Long Lost Oakland maps the city's past

Long Lost Oakland maps the city's pastLong Lost Oakland map.| Photo: Liam O'Donahue
Cirrus Wood
Published on April 23, 2018

In his podcast East Bay Yesterday, amateur historian Liam O’Donahue revisits parts of Oakland have been destroyed or transformed. Now, a new map he's created in collaboration with artist TL Simons allows others to explore the city that once was.

Launched on Kickstarter as a multimedia project with podcast episodes and walking tours, Long Lost Oakland includes architecture, railways, wildlife, and people from the city's history. On the printed map version, grizzly bears prowl the hills, Ohlone watercraft bob alongside the Moore Dry Dock in West Oakland, and the old Key System railway crawls across the map.

O’Donahue said the project was a process of continuous discovery made more urgent by the city’s rapid pace of change. “I was just realizing that everyone who had been here for a while had stories I’d never heard,” he said.

The Piedmont Baths. | PhotoLiam O'Donahue

To get Long Lost Oakland going, O’Donahue set a goal of raising ten thousand dollars, eventually collecting nearly $23,000 from more than 500 backers.

Though the map is not yet available to the public, O’Donahue will have a few copies for sale at an upcoming event with the California Historical Society on June 27, with copies generally available by July.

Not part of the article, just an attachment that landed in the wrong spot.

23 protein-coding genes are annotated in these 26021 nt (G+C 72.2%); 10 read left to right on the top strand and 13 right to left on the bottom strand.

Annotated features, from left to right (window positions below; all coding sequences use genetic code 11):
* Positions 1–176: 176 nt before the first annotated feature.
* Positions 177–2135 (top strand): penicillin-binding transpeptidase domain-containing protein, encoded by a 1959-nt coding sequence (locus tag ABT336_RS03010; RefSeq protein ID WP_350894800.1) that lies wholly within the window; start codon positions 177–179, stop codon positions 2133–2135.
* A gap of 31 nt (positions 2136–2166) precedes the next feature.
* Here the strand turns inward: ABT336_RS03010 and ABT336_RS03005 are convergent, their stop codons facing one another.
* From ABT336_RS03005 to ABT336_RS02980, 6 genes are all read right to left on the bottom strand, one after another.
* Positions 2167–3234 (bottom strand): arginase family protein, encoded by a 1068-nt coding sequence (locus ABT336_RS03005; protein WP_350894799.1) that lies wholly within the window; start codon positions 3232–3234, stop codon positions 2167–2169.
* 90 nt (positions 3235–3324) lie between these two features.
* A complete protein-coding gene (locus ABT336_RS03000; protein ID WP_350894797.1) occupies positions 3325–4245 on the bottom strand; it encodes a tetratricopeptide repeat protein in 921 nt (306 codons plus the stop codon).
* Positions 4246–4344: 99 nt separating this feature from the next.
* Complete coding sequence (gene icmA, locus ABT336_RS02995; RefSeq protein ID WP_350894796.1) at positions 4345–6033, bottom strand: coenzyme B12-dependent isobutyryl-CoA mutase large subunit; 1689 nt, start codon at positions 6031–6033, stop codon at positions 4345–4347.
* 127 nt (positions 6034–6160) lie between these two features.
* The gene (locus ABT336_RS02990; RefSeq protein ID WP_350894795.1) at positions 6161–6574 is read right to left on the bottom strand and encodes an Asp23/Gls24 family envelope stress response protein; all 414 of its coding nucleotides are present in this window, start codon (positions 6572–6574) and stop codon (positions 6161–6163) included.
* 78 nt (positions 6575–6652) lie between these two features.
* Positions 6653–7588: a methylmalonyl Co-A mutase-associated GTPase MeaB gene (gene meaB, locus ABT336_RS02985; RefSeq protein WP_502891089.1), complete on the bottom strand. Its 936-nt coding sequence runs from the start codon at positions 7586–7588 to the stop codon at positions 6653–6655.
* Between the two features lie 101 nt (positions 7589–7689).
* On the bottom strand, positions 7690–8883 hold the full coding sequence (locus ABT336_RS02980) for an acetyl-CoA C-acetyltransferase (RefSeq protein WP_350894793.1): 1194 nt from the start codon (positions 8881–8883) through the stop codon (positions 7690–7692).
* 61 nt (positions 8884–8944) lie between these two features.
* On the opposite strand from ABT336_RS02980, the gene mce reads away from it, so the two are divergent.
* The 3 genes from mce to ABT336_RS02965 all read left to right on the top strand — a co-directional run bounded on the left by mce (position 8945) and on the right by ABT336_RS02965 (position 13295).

Educators can obtain a copy  for free, and O’Donahue has so far heard from around seventy teachers in grades K-12. “I’m excited to see it incorporated into curriculum,” he said.

O’Donahue, who has worked as a journalist, moved to Oakland in 2003. Since then, he's taken a keen interest preserving local history. He said the current rate of construction can be challenging for longtime residents.

“And with people moving out, leaving Oakland because of displacement, there was a fear that Oakland was losing its history," he said.

Detail, Long Lost Oakland. | Photo: Liam O'Donahue

Viewers might recognize reference points such as Telegraph and San Pablo Avenues, but not in their current forms. “They’re not roads, they’re rail lines,” said O’Donahue. “They correspond to roads, but the roads came later.”

A few architectural relics remain, at least in part, such as the Piedmont Baths which were largely demolished, even though portions of the structure were integrated into the Grand Lake Whole Foods. For the most part, the landmarks, and species depicted have completely vanished. 

Click for larger version.

“The overall mission of this map isn’t just to show cool stuff that used to be here, but understanding how we got to where we are now,” said O’Donahue. “How can we learn to navigate the rapid changes we’re facing now based off periods of rapid change in the past?”

Listen to the first episode in the Long Lost Oakland miniseries of East Bay Yesterday by clicking here.